sockliner – The component inside the shoe that the foot rests on. This is distinguished from “footbed” in that “sockliner” is usually used to describe a non-removable or non-molded (die-cut) component of this type.
split leather – Hides are cut into layers. Any layer that does not include the outer surface of the hide can be made into split leather. Some split leathers are coated or covered with a laminate to give the finished product an appearance similar to full grain leather. These “finished splits” are inferior to full grain leather because they do not breathe as well and their finished surfaces deteriorate quickly.
split suede – Suede made from split leather. The Oasis Leela Suede has a split suede upper. Unlike finished splits, split suede is durable and breathable.
Strobel board – The insole of a shoe made with California construction. The upper is stitched to the Strobel board which is not a board but, rather, a flexible fabric.
suede – Leather finished with a napped surface. This finish can be achieved by removing the surface of full grain leather but more typically split leather is used to make suede. Suede made from split leather is sometimes called “split suede”.
supination – The outward roll of the foot during normal motion. A natural amount of supination occurs during the push-off phase of the gait cycle as the heel lifts off the ground and the forefoot and toes are used to propel the body forward. Excessive supination places a large strain on the muscles and tendons that stabilize the ankle.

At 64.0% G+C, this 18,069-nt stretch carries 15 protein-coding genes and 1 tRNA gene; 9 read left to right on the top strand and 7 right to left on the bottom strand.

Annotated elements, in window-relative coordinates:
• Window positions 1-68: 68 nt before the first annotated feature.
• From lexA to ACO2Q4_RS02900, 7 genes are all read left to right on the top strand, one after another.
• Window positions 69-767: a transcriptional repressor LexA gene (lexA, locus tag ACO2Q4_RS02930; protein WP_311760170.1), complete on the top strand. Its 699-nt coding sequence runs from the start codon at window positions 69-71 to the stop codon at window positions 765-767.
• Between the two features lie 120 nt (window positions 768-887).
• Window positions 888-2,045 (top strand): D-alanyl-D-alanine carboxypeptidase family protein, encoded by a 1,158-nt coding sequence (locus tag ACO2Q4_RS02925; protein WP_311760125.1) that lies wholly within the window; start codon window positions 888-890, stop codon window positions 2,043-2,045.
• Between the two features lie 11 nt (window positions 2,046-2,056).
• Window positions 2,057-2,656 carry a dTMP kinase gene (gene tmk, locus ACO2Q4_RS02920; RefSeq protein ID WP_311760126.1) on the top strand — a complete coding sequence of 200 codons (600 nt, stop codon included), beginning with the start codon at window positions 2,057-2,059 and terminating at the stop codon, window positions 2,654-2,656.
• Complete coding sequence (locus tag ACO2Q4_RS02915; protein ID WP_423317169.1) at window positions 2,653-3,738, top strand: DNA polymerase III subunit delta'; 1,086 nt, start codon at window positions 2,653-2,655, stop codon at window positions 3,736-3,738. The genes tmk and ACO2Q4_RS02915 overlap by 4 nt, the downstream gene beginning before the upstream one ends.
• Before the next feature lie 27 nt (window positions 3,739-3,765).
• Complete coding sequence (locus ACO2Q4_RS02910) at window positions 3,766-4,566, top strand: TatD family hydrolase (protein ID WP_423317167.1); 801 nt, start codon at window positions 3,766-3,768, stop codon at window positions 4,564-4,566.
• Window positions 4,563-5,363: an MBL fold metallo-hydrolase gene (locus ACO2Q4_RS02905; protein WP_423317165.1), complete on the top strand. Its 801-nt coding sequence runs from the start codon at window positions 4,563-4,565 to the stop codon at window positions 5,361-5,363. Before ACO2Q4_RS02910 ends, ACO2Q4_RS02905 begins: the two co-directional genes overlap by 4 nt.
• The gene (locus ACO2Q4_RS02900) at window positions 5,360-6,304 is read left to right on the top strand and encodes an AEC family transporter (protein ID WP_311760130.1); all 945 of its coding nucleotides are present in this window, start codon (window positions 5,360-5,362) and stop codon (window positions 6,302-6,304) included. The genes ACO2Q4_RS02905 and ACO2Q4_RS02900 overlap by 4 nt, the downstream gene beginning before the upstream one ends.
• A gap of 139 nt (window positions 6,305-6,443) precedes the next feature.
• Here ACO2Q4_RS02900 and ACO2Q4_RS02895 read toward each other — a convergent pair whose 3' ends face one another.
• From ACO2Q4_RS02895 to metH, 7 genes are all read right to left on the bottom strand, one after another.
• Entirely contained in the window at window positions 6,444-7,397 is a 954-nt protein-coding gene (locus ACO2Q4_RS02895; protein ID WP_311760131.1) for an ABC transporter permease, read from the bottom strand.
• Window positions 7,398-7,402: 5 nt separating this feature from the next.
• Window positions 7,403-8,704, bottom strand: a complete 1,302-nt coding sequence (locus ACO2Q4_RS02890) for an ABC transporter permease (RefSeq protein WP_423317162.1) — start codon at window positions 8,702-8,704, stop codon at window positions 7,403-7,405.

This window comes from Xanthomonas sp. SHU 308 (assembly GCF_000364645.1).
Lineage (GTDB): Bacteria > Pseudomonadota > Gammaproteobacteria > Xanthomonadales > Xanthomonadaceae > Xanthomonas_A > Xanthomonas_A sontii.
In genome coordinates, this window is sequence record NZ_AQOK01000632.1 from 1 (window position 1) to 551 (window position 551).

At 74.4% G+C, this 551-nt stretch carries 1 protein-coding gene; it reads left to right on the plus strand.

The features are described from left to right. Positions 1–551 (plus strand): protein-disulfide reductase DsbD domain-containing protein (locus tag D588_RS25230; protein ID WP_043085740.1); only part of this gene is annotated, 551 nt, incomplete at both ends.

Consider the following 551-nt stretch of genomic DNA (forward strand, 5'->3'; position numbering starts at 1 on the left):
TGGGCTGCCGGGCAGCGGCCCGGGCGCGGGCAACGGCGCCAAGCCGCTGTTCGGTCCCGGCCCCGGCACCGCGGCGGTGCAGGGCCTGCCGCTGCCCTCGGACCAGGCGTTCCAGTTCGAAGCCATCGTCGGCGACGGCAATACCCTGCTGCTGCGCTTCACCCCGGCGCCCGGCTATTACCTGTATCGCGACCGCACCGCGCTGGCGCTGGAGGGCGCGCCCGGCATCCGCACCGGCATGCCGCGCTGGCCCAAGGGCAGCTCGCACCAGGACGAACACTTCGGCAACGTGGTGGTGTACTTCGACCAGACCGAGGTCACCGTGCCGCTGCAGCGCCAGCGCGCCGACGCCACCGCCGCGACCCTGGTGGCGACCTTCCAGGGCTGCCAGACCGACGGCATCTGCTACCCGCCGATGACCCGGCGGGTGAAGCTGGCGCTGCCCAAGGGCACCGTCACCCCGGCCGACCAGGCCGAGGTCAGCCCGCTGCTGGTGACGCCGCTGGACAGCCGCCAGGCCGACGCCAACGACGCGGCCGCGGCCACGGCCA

tanning – The chemical and mechanical process of converting raw hides and skins into leather.
tannery – A place where tanning is done.
tarsus – The rear skeletal section of the foot comprised of seven tarsal bones including the calcaneous.
throat – The central part of a shoe, on top just behind the toes at the bottom of the laces.
tip – A layer of leather or other material that overlays the toe of a shoe. The Oasis Bodin has a tip with a U-shape, commonly called a “U-tip”.
toe box – The interior of a shoe’s toe area. Oasis shoes have roomy toe boxes. A boxtoe is the component that reinforces the top and sides of the toe box.
top grain – The type of leather that includes the outer layer of the hide from which hair is removed. Also known as full grain.
unit sole – A molded sole in which the heel and outsole forefoot (and sometimes the midsole) are molded as a single unit.
upper – All parts of the shoe except the footbed (or sockliner), spacer, insole, midsole, and outsole. External stabilizers and cushion pads attached to midsoles are also generally not considered parts of the upper.
vamp – The part of the upper that covers the top of the forefoot.
vulcanizing – The process of treating crude rubber or latex by chemical means to improve its durability and adjust its hardness and elasticity.
waist – The section of the foot, shoe, or last between ball and instep.